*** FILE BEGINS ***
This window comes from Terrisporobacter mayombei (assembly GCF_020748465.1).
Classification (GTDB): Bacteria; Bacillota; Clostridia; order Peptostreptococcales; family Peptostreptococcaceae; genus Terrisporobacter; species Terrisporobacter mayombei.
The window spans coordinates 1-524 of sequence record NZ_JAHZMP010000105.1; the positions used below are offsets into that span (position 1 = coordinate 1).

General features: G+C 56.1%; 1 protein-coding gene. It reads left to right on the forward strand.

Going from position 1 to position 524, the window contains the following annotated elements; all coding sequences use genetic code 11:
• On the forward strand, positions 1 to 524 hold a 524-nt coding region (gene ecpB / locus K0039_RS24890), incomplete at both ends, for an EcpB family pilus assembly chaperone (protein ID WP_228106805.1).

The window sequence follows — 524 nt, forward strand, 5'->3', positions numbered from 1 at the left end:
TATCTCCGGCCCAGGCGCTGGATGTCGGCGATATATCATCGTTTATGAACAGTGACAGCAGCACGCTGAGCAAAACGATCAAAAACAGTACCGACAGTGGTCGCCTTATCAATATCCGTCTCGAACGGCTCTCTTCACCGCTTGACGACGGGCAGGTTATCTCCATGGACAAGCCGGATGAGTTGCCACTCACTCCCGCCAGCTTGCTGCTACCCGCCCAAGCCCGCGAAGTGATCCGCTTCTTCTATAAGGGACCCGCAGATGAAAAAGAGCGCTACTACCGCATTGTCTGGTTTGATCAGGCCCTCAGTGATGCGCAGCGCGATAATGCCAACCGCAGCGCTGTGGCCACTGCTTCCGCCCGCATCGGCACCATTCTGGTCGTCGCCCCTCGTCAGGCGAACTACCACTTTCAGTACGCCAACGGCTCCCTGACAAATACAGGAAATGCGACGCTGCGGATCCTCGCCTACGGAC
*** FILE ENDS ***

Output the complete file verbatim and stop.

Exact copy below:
This window comes from Terrisporobacter mayombei (assembly GCF_020748465.1).
Classification (GTDB): Bacteria; Bacillota; Clostridia; order Peptostreptococcales; family Peptostreptococcaceae; genus Terrisporobacter; species Terrisporobacter mayombei.
The window spans coordinates 1-524 of sequence record NZ_JAHZMP010000105.1; the positions used below are offsets into that span (position 1 = coordinate 1).

General features: G+C 56.1%; 1 protein-coding gene. It reads left to right on the forward strand.

Going from position 1 to position 524, the window contains the following annotated elements; all coding sequences use genetic code 11:
• On the forward strand, positions 1 to 524 hold a 524-nt coding region (gene ecpB / locus K0039_RS24890), incomplete at both ends, for an EcpB family pilus assembly chaperone (protein ID WP_228106805.1).

The window sequence follows — 524 nt, forward strand, 5'->3', positions numbered from 1 at the left end:
TATCTCCGGCCCAGGCGCTGGATGTCGGCGATATATCATCGTTTATGAACAGTGACAGCAGCACGCTGAGCAAAACGATCAAAAACAGTACCGACAGTGGTCGCCTTATCAATATCCGTCTCGAACGGCTCTCTTCACCGCTTGACGACGGGCAGGTTATCTCCATGGACAAGCCGGATGAGTTGCCACTCACTCCCGCCAGCTTGCTGCTACCCGCCCAAGCCCGCGAAGTGATCCGCTTCTTCTATAAGGGACCCGCAGATGAAAAAGAGCGCTACTACCGCATTGTCTGGTTTGATCAGGCCCTCAGTGATGCGCAGCGCGATAATGCCAACCGCAGCGCTGTGGCCACTGCTTCCGCCCGCATCGGCACCATTCTGGTCGTCGCCCCTCGTCAGGCGAACTACCACTTTCAGTACGCCAACGGCTCCCTGACAAATACAGGAAATGCGACGCTGCGGATCCTCGCCTACGGAC